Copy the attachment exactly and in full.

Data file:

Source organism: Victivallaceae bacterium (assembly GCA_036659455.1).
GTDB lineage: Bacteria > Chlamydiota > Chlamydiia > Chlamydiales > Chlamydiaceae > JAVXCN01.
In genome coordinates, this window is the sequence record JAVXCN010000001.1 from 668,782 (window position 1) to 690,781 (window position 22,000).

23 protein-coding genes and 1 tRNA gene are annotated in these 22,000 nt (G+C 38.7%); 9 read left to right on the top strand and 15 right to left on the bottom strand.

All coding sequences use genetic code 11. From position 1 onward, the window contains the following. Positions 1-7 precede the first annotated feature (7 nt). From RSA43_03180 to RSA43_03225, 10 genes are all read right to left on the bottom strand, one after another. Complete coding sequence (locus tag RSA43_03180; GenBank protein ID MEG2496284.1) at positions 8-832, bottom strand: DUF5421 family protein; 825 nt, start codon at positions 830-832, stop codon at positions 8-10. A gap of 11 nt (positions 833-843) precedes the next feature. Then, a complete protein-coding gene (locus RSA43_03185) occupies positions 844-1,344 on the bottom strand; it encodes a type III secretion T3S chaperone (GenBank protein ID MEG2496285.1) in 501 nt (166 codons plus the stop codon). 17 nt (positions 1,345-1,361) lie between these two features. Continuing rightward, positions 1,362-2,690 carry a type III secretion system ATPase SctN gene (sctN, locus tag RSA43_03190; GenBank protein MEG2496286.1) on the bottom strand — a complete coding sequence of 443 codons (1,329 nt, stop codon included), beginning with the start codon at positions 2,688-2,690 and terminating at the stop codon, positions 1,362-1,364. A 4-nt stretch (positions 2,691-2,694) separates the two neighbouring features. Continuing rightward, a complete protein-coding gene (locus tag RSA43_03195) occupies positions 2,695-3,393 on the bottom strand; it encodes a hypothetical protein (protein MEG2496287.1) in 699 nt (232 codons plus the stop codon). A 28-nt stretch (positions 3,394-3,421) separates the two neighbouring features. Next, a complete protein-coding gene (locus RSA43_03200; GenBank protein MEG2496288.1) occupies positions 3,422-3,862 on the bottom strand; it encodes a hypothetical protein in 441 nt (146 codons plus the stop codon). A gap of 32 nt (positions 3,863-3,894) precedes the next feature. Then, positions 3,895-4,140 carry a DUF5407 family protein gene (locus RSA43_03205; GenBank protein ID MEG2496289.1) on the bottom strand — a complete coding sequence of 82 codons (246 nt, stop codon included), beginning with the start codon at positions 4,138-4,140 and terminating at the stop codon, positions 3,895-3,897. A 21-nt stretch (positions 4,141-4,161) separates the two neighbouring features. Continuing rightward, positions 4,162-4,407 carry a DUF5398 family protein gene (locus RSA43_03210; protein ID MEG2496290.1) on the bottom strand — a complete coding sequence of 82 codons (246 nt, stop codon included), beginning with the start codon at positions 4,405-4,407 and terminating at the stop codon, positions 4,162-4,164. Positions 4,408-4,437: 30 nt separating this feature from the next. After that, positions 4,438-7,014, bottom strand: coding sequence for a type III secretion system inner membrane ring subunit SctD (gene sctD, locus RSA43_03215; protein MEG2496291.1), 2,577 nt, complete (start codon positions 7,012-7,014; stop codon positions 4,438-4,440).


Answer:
Source organism: Victivallaceae bacterium (assembly GCA_036659455.1).
GTDB lineage: Bacteria > Chlamydiota > Chlamydiia > Chlamydiales > Chlamydiaceae > JAVXCN01.
In genome coordinates, this window is the sequence record JAVXCN010000001.1 from 668,782 (window position 1) to 690,781 (window position 22,000).

23 protein-coding genes and 1 tRNA gene are annotated in these 22,000 nt (G+C 38.7%); 9 read left to right on the top strand and 15 right to left on the bottom strand.

All coding sequences use genetic code 11. From position 1 onward, the window contains the following. Positions 1-7 precede the first annotated feature (7 nt). From RSA43_03180 to RSA43_03225, 10 genes are all read right to left on the bottom strand, one after another. Complete coding sequence (locus tag RSA43_03180; GenBank protein ID MEG2496284.1) at positions 8-832, bottom strand: DUF5421 family protein; 825 nt, start codon at positions 830-832, stop codon at positions 8-10. A gap of 11 nt (positions 833-843) precedes the next feature. Then, a complete protein-coding gene (locus RSA43_03185) occupies positions 844-1,344 on the bottom strand; it encodes a type III secretion T3S chaperone (GenBank protein ID MEG2496285.1) in 501 nt (166 codons plus the stop codon). 17 nt (positions 1,345-1,361) lie between these two features. Continuing rightward, positions 1,362-2,690 carry a type III secretion system ATPase SctN gene (sctN, locus tag RSA43_03190; GenBank protein MEG2496286.1) on the bottom strand — a complete coding sequence of 443 codons (1,329 nt, stop codon included), beginning with the start codon at positions 2,688-2,690 and terminating at the stop codon, positions 1,362-1,364. A 4-nt stretch (positions 2,691-2,694) separates the two neighbouring features. Continuing rightward, a complete protein-coding gene (locus tag RSA43_03195) occupies positions 2,695-3,393 on the bottom strand; it encodes a hypothetical protein (protein MEG2496287.1) in 699 nt (232 codons plus the stop codon). A 28-nt stretch (positions 3,394-3,421) separates the two neighbouring features. Next, a complete protein-coding gene (locus RSA43_03200; GenBank protein MEG2496288.1) occupies positions 3,422-3,862 on the bottom strand; it encodes a hypothetical protein in 441 nt (146 codons plus the stop codon). A gap of 32 nt (positions 3,863-3,894) precedes the next feature. Then, positions 3,895-4,140 carry a DUF5407 family protein gene (locus RSA43_03205; GenBank protein ID MEG2496289.1) on the bottom strand — a complete coding sequence of 82 codons (246 nt, stop codon included), beginning with the start codon at positions 4,138-4,140 and terminating at the stop codon, positions 3,895-3,897. A 21-nt stretch (positions 4,141-4,161) separates the two neighbouring features. Continuing rightward, positions 4,162-4,407 carry a DUF5398 family protein gene (locus RSA43_03210; protein ID MEG2496290.1) on the bottom strand — a complete coding sequence of 82 codons (246 nt, stop codon included), beginning with the start codon at positions 4,405-4,407 and terminating at the stop codon, positions 4,162-4,164. Positions 4,408-4,437: 30 nt separating this feature from the next. After that, positions 4,438-7,014, bottom strand: coding sequence for a type III secretion system inner membrane ring subunit SctD (gene sctD, locus RSA43_03215; protein MEG2496291.1), 2,577 nt, complete (start codon positions 7,012-7,014; stop codon positions 4,438-4,440).